Virginia Commonwealth University

VCU Massey Cancer Center

What is chondrosarcoma?

Chondrosarcoma is the second most common type of bone cancer, occurring in about 26 percent of all bone cancer cases, according to the American Cancer Society. Chondrosarcoma develops in cartilage cells. Cartilage is the specialized, gristly connective tissue that is present in adults and the tissue from which most bones develop. Cartilage plays an important role in the growth process. There are many different types of cartilage that are present throughout the body. Chondrosarcoma is a malignant type of bone cancer that primarily affects the cartilage cells of the femur (thighbone), arm, pelvis, knee and spine. Although less frequent, other areas (such as the ribs) may be affected.

Chondrosarcoma is the second most common type of primary bone cancer. A primary bone cancer is one that originates from bone versus another organ. This type of cancer rarely affects individuals under age 20 and is most common between the ages of 50 and 70. The incidence between males and females is equal.

What causes chondrosarcoma?

The exact cause of chondrosarcoma is not known. There may be a genetic or chromosomal component that predisposes certain individuals to this type of malignancy.

What are the risk factors for chondrosarcoma?

Most often, chondrosarcoma occurs from normal cartilage cells, but it also may stem from a pre-existing benign (noncancerous) bone or cartilage tumor. The following is a list of some benign conditions that may be present when chondrosarcoma occurs:

  • Enchondromas – a type of benign bone tumor that originates from cartilage and usually affects the hands (can also affect other areas).
  • Osteochondromas – an overgrowth of cartilage and bone near the end of the bone near the growth plate.
  • Multiple exostoses – the presence of multiple osteochondromas (an overgrowth of cartilage and bone near the end of the growth plate).
  • Ollier’s disease – a cluster of enchondromas (benign cartilage tumor that usually affects the hands).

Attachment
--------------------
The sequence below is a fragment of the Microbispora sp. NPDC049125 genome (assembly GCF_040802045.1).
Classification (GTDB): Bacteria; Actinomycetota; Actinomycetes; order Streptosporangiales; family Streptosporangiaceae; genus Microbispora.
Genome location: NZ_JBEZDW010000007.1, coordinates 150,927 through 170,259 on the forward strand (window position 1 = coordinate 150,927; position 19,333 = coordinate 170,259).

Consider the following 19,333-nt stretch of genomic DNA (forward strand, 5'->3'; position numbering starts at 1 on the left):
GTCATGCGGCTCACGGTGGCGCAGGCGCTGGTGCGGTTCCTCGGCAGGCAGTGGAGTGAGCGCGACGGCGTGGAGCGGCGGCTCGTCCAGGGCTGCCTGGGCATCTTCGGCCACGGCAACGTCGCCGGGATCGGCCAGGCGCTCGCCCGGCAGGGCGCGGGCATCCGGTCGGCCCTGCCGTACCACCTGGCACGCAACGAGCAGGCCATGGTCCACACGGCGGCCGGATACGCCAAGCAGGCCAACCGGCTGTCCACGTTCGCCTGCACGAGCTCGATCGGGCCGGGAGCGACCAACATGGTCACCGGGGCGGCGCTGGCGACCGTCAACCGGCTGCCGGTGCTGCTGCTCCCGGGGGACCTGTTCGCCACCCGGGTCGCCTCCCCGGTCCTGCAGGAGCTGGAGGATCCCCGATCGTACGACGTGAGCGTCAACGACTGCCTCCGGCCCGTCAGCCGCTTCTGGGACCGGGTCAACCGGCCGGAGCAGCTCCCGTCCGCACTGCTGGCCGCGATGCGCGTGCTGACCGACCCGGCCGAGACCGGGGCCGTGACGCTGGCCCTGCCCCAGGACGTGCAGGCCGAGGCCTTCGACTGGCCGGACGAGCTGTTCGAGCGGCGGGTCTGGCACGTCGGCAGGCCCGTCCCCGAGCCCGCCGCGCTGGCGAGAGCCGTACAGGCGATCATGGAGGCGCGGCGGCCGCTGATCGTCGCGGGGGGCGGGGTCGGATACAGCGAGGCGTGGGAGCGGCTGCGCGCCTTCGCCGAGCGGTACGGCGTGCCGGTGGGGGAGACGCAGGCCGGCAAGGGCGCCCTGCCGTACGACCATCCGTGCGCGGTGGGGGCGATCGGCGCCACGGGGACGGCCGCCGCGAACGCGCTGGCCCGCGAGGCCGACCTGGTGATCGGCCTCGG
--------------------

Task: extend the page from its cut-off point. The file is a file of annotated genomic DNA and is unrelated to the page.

• Maffucci’s syndrome – a combination of multiple enchondroma (benign cartilage tumors that usually affect the hands) tumors and angiomas (benign tumors made up of blood vessels).

What are the symptoms of chondrosarcoma?

Symptoms of chondrosarcoma may vary depending on the location of the tumor. The following are the most common symptoms of chondrosarcoma. However, each individual may experience symptoms differently. Symptoms may include:

  • Large mass on the affected bone.
  • Feeling of pressure around the mass.
  • Pain that is usually worse at night and may be relieved by taking anti-inflammatory medications such as ibuprofen.
  • Pain that is not usually relieved through rest.
  • Pain that may be present for years but increases gradually over time.

How is chondrosarcoma diagnosed?

In addition to a complete medical history and physical examination, diagnostic procedures for chondrosarcoma may include the following:

  • Biopsy – a procedure in which tissue samples are removed (with a needle or during surgery) from the body for examination under a microscope; to determine if cancer or other abnormal cells are present.
  • X-ray – a diagnostic test that uses invisible electromagnetic energy beams to produce images of internal tissues, bones and organs onto film.
  • Computed tomography scan (also called a CT or CAT scan) – a diagnostic imaging procedure that uses a combination of X-rays and computer technology to produce cross-sectional images (often called slices), both horizontally and vertically, of the body. A CT scan shows detailed images of any part of the body, including the bones, muscles, fat and organs. CT scans are more detailed than general X-rays.
  • Magnetic resonance imaging (MRI) – a diagnostic procedure that uses a combination of large magnets, radio frequencies and a computer to produce detailed images of organs and structures within the body.

Treatment for chondrosarcoma

Specific treatment for chondrosarcoma will be determined by your physician based on:

  • Your age, overall health and medical history.
  • Extent of the disease.
  • Your tolerance for specific medications, procedures and therapies.
  • Expectation for the course of the disease.
  • Your opinion or preference.

The goal for treatment of chondrosarcoma is to remove the mass and reduce the likelihood that it will return. Close follow-up with your physician may be necessary. Treatment may include:

  • Surgery – to remove the tumor.
  • Physical therapy – to regain strength and use of the affected area after surgery.
  • Chemotherapy – may be required if the cancer has spread to other areas of the body.